A Moving Target
The timeline to normalcy is a moving target. Chip production is ramping up but will take time to get into vehicles. Other supply chain disruptions, from natural disasters and Covid factory shutdowns to imposed social distancing guidelines amplify an already delicate situation.
“The rate at which the supply chain normalizes will vary significantly for each OEM,” says Ted Davis, vice president, North American supply chain for ARI. “Some OEMs are better positioned to rebound from the ongoing disruptions more successfully than others.”
As a result, the manufacturers that bounce back quicker will face increased demand pressures, Davis says, which will extend the industrywide challenges further until the majority of OEMs can normalize their supply chain.
Davis says that for medium- and heavy-duty units, the supply and demand challenges are often exacerbated due to lower production capacity.
“Currently, we’re seeing model-year build slots fill well in advance of new model year availability, which is further extending lead times,” he says. “Unless we see a drop in demand in this segment, I believe these constraints are likely to linger to some extent into 2023.”
Fleets are still receiving 2021-MY vehicles on their 2021 incentive contracts, which were negotiated before the worst of the supply crunch started. For 2022, fleets should brace for price increases and dramatic incentive reductions.
Manufacturers are cutting incentives, some much more than others — but those maintaining incentives closer to 2021 levels aren’t going to have near the allocation. “If you need 100 units, you may get 35,” Ressler says.
As of late August, pricing had yet to be released for many 2022-MY vehicles, which is delaying manufacturers’ negotiations with fleets on incentive programs. “This is the latest we've ever seen dealer ordering and pricing guides released,” Ressler says.
In the case of some Class 4 to 6 trucks, the difference between 2021- and 2022-MY pricing and incentives could impact fleet pricing by thousands of dollars per unit. “If the capital (that fleet buyers) forecasted to replace 100 trucks is off by $5,000 a truck, that’s a real number,” Ressler says, adding that fleets may need to extend their lines of credit in that eventuality.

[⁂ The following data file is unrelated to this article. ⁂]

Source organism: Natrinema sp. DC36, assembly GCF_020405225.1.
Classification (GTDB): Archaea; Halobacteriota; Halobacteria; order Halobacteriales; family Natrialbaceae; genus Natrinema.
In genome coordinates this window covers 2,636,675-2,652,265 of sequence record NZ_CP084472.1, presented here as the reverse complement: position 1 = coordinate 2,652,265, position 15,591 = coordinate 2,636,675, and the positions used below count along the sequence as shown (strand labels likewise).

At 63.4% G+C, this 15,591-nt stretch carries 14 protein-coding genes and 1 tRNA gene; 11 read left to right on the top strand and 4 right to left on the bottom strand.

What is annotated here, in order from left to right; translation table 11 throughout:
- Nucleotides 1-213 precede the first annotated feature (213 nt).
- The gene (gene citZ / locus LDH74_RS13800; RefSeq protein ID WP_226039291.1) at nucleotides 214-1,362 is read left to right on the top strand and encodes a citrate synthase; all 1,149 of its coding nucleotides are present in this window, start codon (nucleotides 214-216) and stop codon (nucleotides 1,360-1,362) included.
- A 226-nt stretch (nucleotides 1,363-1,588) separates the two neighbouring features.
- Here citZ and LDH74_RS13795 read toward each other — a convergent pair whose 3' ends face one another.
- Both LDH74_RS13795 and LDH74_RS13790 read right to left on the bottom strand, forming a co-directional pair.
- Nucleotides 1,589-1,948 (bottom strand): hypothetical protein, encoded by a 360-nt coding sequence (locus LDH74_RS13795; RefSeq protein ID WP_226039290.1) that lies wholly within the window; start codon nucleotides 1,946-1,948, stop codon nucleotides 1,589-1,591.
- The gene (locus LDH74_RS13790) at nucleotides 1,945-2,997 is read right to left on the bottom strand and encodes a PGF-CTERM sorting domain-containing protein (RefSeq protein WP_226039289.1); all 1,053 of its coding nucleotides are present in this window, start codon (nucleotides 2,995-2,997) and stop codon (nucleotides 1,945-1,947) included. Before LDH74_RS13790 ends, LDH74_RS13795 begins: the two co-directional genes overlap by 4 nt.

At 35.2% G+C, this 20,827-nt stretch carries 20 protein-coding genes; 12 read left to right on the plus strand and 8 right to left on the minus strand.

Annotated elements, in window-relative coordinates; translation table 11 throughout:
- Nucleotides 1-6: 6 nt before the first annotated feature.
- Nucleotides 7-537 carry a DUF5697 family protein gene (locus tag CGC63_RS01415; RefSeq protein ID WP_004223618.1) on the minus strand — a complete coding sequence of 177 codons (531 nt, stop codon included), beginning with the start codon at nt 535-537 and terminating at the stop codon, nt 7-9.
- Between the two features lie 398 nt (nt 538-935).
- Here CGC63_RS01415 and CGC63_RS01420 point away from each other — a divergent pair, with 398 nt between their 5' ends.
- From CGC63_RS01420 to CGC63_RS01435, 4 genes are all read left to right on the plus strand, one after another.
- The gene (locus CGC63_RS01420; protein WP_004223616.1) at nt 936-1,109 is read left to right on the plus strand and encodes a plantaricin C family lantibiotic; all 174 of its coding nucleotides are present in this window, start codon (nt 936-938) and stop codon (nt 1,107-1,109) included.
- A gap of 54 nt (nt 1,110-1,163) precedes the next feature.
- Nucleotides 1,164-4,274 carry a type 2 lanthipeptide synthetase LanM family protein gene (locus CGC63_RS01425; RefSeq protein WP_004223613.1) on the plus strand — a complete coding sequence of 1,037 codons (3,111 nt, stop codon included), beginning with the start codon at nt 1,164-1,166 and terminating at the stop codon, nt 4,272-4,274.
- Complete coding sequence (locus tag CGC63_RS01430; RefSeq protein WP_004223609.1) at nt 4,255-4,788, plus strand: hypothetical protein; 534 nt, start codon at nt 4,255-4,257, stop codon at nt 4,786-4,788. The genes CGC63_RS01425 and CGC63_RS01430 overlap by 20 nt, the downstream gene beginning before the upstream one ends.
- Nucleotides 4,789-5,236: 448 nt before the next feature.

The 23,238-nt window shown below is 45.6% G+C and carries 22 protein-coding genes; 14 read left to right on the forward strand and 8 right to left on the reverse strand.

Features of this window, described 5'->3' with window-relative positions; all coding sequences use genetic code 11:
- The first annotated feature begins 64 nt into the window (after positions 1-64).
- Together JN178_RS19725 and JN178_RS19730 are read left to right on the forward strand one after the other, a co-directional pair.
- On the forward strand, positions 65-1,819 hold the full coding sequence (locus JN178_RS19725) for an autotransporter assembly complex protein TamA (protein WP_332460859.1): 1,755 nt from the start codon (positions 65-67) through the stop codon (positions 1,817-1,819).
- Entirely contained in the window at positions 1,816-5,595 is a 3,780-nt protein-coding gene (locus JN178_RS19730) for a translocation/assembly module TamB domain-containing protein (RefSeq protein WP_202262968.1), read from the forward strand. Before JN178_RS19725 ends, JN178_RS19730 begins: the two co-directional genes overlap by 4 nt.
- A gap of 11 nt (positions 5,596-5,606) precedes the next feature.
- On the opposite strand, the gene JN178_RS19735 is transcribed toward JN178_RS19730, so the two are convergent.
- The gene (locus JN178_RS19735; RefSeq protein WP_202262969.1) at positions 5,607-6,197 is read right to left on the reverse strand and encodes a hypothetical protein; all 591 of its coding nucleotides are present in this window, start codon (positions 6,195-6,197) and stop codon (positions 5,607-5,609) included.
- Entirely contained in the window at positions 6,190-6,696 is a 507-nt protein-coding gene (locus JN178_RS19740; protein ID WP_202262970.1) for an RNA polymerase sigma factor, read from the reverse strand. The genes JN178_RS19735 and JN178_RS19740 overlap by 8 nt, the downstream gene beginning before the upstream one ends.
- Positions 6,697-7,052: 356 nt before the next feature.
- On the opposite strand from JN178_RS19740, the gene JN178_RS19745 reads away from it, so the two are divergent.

Buyers may see prices ease somewhat if they can wait until the first or second quarter of 2022. If they can wait until 2023-MY production in the third and fourth quarter of 2022, “Hopefully when the chip situation is remedied and dealer stock returns to near normal, (fleets) might be able to acquire needed inventory with better incentives and a little better overall pricing,” Ressler says.
“Ultimately, the return to the new normal for fleet vehicle availability and acquisition pricing could be twelve to eighteen months away,” he says.
How can fleets proactively manage the situation right now?
“Commercial fleets are looking more closely toward underutilized and inactive fleet assets,” says John Wuich, vice president of strategic consulting for Donlen. “Where there is fat, they can redeploy newer assets and look to replace the older ones. Inactive units are also being sold off to take advantage of the red-hot resale market.”
According to Wuich, “Companies are also examining vehicle-accrued mileage to identify opportunities for strategic swapping of like vehicles,” which extends the overall life of both units by swapping a high-mileage vehicle with a similar make and model year with lower miles. Preventive maintenance takes on even greater importance.
“Most fleet operators will be best served to streamline vehicle specifications, creating more simplicity and consistency in vehicle design to mitigate supply chain risks,” says Davis.
Davis says fleets should work with their FMC (fleet management company) to analyze data on downtime and maintenance costs to adjust replacement cycling.